Image showing elevation and slop
When choosing a location for a runway, it is crucial to take into account the elevation and slope of the surrounding terrain.
Chart measuring wind
Identifying the prevailing winds will help determine the runway orientation. Aircraft performance is improved when operating into the wind.

2. Prepare your budget, strategically

You’ll want to develop a comprehensive and detailed budget plan that covers design, construction, and ongoing maintenance costs. Explore potential funding sources or grants available for private runway owners and be sure to adjust the budget as needed based on ongoing assessments and changes in project scope. Having up-to-date cost estimates for equipment, lighting, and pavement materials is essential in ensuring the success and efficiency of your project during design and construction. Accurate cost estimates provide stakeholders with the necessary financial insights to plan, budget, and allocate resources effectively.  

When it comes to equipment and materials, knowing the current market prices for fixtures, systems, and tools helps avoid cost overruns and ensures that the right equipment is acquired for the job. Up-to-date lighting cost estimates enable the selection of energy-efficient and cost-effective solutions, which can lead to long-term savings. Moreover, having accurate estimates for available pavement materials ensures that projects are not only completed on time but also with materials that meet quality standards. Keeping these estimates current helps to avoid unexpected expenses and delays, ultimately contributing to the overall success of your airport.  Having current estimates and availability will precent unexpected delays and expenses, resulting in success graphic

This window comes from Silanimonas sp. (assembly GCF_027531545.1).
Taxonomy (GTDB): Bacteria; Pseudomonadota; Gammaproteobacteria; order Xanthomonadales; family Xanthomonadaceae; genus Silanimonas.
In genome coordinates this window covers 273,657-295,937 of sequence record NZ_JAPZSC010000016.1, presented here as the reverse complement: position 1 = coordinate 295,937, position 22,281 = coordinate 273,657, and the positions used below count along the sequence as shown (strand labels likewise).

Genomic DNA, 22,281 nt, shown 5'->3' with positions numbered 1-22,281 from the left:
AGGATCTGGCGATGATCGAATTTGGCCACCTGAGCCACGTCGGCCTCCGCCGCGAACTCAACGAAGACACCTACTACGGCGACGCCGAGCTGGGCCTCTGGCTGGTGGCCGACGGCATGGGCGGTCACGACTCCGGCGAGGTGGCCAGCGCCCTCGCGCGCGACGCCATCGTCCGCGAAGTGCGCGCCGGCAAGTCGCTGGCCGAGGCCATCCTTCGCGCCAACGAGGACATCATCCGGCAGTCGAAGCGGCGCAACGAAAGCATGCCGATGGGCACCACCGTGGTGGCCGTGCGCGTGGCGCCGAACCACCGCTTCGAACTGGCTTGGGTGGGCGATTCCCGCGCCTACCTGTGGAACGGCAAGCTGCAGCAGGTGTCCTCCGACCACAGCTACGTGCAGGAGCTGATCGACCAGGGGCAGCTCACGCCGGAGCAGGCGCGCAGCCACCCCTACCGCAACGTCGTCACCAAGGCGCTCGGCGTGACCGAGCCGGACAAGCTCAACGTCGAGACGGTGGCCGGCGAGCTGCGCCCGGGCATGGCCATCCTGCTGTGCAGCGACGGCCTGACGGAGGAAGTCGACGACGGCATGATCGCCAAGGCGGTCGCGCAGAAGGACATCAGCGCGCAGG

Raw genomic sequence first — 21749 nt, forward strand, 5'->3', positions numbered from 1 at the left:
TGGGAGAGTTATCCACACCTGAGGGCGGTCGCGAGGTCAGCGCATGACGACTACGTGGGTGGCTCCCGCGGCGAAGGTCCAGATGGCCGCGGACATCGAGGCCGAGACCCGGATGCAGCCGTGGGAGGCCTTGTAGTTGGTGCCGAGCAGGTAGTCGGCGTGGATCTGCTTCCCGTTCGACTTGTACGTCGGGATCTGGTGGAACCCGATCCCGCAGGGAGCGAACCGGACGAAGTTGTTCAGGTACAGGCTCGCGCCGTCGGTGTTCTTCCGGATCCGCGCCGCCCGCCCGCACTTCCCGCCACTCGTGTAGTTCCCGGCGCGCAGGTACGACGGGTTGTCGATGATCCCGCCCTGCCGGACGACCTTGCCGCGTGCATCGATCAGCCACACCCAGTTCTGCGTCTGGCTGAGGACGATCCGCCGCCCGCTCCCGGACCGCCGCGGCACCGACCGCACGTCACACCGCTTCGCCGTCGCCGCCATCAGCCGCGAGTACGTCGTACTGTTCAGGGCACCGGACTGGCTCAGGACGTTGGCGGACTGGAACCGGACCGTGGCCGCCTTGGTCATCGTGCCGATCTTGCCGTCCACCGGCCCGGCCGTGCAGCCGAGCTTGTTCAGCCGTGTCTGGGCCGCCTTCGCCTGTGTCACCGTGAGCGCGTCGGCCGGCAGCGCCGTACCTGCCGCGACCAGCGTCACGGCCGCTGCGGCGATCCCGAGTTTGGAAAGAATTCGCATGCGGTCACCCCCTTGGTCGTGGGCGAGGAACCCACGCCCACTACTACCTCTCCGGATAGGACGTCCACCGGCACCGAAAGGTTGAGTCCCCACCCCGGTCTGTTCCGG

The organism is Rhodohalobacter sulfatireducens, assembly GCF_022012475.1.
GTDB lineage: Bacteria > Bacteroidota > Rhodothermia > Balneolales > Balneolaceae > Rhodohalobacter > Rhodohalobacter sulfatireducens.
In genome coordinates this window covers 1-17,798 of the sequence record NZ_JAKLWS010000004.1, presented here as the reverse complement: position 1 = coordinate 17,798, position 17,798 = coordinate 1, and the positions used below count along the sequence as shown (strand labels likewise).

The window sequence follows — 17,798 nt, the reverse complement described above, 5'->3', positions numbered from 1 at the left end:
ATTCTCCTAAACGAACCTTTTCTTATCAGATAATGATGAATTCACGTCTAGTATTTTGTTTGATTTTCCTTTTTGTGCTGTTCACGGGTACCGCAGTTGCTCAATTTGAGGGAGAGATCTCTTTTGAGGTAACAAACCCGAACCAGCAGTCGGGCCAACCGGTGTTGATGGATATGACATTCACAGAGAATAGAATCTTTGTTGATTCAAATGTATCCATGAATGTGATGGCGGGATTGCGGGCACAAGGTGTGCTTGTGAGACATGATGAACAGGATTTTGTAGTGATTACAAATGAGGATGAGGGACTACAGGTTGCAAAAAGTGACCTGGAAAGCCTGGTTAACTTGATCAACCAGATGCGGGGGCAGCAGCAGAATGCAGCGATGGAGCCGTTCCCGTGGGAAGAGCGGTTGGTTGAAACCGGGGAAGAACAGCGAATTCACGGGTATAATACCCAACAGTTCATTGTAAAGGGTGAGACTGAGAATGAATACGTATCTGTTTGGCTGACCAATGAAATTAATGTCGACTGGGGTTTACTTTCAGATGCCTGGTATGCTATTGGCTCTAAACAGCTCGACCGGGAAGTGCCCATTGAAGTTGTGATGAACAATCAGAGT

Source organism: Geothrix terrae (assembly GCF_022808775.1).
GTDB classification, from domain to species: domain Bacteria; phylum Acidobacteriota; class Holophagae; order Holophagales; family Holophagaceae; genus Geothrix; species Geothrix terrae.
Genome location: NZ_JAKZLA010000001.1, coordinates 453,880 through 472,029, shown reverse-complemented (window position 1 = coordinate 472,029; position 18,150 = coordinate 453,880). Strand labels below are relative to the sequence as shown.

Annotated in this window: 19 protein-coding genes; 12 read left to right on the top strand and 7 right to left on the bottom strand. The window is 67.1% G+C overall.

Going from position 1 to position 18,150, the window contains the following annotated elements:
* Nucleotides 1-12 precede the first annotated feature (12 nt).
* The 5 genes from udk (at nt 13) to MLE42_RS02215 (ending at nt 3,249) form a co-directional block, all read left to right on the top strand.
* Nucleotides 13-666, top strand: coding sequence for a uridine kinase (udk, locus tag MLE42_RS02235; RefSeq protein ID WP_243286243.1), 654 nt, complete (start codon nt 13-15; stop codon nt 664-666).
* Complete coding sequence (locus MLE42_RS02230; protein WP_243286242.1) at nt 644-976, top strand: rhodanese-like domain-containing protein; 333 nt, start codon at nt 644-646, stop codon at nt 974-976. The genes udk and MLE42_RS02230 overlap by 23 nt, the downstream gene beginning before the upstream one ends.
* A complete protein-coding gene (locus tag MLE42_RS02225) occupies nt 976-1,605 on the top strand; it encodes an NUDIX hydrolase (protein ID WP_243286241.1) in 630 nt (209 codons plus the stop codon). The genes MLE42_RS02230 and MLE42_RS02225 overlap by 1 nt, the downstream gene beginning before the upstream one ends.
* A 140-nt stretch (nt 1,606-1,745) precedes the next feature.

3. Create a realistic schedule

Schedule is as important as cost, and they go hand in hand because each affects the other. Creating and managing a realistic, aggressive schedule can mean the difference in a successful project or a completely frustrating one. Having the right team that can identify specific critical paths and milestones and integrating those into the plan is both a science and an art. Understanding a client’s schedule and aligning that with design and construction is the role of the team, and prevents unnecessary delays while ensuring a smooth project from concept through completion.  

“We all have one common goal, whether you are the engineer, program manager, or contractor, and that is to deliver the project on time, on budget, with no surprises.”